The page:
On the part of Century Properties, Jose responded, “When we produce any residences or offices, we look at the long-term satisfaction of our buyers. Because owning a unit, a residence, or a flat in an iconic building such as Century Spire will give them a fantastic experience, comfort, elegance, and of course, the bragging rights of having an Armani/Casa and Daniel Libeskind home.”

Green features
Libeskind was also proud of the sustainability efforts he featured in the design of Century Spire. “I think you cannot design today without thinking deeply about sustainable green design,” he emphasized.

Among the “green” features of the building, as Libeskind began, “First of all, the fact that it is a tall building already makes it sustainable because we are not spreading development into a large footprint.”

He went on to talk about the importance of using quality materials like insulated glass and highly-efficient lighting systems to reduce the property’s energy consumption.

Water will also be recycled and reused for other purposes such as landscaping, for example.

“The way that we will cool the building is through [distribution of] air cooling condensers rather than a large centralized [cooling] plant. [There are also] the ventilated façades where windows can be opened for natural air to flow in,” he added. “All these to make the lowest possible carbon footprint.”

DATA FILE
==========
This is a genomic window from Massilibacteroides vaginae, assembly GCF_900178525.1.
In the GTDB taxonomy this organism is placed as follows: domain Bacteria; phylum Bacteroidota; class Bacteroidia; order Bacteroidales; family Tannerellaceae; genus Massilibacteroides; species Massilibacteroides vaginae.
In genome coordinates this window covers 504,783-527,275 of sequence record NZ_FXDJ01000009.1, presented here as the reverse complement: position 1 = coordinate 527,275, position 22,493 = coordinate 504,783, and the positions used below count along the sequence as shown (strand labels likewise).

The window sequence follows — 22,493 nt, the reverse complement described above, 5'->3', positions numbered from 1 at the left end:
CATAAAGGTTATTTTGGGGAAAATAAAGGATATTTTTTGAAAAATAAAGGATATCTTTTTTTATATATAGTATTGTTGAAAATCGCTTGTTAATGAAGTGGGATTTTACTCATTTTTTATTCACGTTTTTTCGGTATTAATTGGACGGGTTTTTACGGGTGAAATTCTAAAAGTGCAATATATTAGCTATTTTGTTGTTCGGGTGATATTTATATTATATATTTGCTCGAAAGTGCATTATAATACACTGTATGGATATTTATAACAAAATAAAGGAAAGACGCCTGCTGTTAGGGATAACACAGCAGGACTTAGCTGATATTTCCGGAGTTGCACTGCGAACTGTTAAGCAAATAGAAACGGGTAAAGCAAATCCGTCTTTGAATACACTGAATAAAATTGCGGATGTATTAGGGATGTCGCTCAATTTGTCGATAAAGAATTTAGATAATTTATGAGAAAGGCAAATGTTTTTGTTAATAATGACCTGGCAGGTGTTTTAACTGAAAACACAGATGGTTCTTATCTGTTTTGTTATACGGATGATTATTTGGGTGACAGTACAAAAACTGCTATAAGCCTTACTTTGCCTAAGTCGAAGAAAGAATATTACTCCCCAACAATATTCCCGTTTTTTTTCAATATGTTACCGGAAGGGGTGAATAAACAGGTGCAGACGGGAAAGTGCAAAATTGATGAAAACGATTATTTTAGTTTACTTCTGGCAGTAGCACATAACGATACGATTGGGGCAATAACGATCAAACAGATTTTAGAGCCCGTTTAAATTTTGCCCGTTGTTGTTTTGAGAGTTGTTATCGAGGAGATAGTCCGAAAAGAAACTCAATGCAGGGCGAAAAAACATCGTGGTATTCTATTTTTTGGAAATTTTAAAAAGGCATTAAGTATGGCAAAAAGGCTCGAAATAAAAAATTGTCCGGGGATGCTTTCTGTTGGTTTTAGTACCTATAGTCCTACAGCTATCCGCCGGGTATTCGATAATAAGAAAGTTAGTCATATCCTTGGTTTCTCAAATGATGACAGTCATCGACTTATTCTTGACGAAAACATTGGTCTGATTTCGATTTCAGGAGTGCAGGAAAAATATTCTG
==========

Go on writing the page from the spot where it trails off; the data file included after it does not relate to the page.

More importantly, Libeskind added, “But there is much more to sustainability. Sustainability is memory. It is also maintained and passed on from generation to generation.”

Words for the young
College architectural students who attended the groundbreaking of Century Spire were also given the chance to interact with Libeskind.

“There is an amazing new generation of [aspiring] architects in this room. I am always jealous of young architects because the world is waiting for their ideas,” the world-class architect acknowledged.

Asked what he thought of Philippine architecture, Libeskind answered, “When one sees the skyline developing very, very rapidly, one sees the need to really address questions of living. How to create a great city in terms of pedestrian, infrastructure, transportation [for] the millions of people living [in it]? But how can it be done?

“It cannot be done just by engineers. It cannot be done just by calculations. It has to be done with a sense of thought, of a poetic idea. Here in the Philippines, it also has to connect the deep memory of tradition of a place to the future,” he continued.

“You take the necessary risks to go forward, to invent things that have never been known before. Because only when one is daring and bold, one can do something new.”

With that, Libeskind remembered the great Leonardo da Vinci, whom he made a sculpture for in Milan, Italy. For the architect, da Vinci was “never resting in the past but always thinking of something new.”

“That is my advice to young architectures. Don’t just look into magazines and what has been done. Go off and take a risk. Don’t worry if people criticize you. Don’t worry if people think you’re crazy. You’ll ultimately succeed.”

Libeskind then went on to discuss the concept of “center of the world.”

“Every place that I’ve ever been to, people think that that’s the center of the world. This was true for New York, Milan, Ohio, China. When you think about it, you begin to ask, ‘What is the center of the world?’ ‘Where is it?’

“It’s where the soul is. It’s really where the heart lies and what the heart desires. Where there is a connection to something bigger than we are. For me, that connection is made between the spirit of architecture and humankind,” Libeskind ended.

Source: Manila Times | July 5, 2014